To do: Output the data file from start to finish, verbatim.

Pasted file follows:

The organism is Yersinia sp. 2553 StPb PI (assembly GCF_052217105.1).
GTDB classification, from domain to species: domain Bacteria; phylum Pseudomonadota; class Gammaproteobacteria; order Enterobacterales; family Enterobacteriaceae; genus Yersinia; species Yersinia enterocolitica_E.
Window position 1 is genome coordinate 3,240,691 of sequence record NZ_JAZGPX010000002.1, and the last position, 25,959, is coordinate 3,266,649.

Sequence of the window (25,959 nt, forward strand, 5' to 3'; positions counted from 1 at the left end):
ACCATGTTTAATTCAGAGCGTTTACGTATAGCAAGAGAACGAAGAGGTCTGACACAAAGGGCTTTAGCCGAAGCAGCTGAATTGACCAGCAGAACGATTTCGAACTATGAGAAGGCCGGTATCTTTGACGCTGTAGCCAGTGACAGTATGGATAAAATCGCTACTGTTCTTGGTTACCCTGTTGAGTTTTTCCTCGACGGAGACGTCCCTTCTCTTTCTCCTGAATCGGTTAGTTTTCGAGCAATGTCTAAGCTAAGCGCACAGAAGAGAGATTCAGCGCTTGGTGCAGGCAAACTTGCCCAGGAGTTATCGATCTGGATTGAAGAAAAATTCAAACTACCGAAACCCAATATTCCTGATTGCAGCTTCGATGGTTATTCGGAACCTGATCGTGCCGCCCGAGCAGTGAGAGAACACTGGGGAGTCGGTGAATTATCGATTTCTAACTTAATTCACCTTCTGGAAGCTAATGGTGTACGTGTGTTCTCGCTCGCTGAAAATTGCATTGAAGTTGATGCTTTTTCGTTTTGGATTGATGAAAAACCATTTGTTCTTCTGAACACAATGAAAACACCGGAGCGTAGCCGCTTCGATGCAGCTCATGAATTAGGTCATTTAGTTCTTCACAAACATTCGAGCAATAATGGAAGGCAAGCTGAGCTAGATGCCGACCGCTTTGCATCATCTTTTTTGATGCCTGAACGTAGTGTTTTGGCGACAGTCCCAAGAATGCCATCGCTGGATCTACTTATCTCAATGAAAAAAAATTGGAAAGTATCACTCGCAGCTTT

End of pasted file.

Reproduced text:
The organism is Yersinia sp. 2553 StPb PI (assembly GCF_052217105.1).
GTDB classification, from domain to species: domain Bacteria; phylum Pseudomonadota; class Gammaproteobacteria; order Enterobacterales; family Enterobacteriaceae; genus Yersinia; species Yersinia enterocolitica_E.
Window position 1 is genome coordinate 3,240,691 of sequence record NZ_JAZGPX010000002.1, and the last position, 25,959, is coordinate 3,266,649.

Sequence of the window (25,959 nt, forward strand, 5' to 3'; positions counted from 1 at the left end):
ACCATGTTTAATTCAGAGCGTTTACGTATAGCAAGAGAACGAAGAGGTCTGACACAAAGGGCTTTAGCCGAAGCAGCTGAATTGACCAGCAGAACGATTTCGAACTATGAGAAGGCCGGTATCTTTGACGCTGTAGCCAGTGACAGTATGGATAAAATCGCTACTGTTCTTGGTTACCCTGTTGAGTTTTTCCTCGACGGAGACGTCCCTTCTCTTTCTCCTGAATCGGTTAGTTTTCGAGCAATGTCTAAGCTAAGCGCACAGAAGAGAGATTCAGCGCTTGGTGCAGGCAAACTTGCCCAGGAGTTATCGATCTGGATTGAAGAAAAATTCAAACTACCGAAACCCAATATTCCTGATTGCAGCTTCGATGGTTATTCGGAACCTGATCGTGCCGCCCGAGCAGTGAGAGAACACTGGGGAGTCGGTGAATTATCGATTTCTAACTTAATTCACCTTCTGGAAGCTAATGGTGTACGTGTGTTCTCGCTCGCTGAAAATTGCATTGAAGTTGATGCTTTTTCGTTTTGGATTGATGAAAAACCATTTGTTCTTCTGAACACAATGAAAACACCGGAGCGTAGCCGCTTCGATGCAGCTCATGAATTAGGTCATTTAGTTCTTCACAAACATTCGAGCAATAATGGAAGGCAAGCTGAGCTAGATGCCGACCGCTTTGCATCATCTTTTTTGATGCCTGAACGTAGTGTTTTGGCGACAGTCCCAAGAATGCCATCGCTGGATCTACTTATCTCAATGAAAAAAAATTGGAAAGTATCACTCGCAGCTTT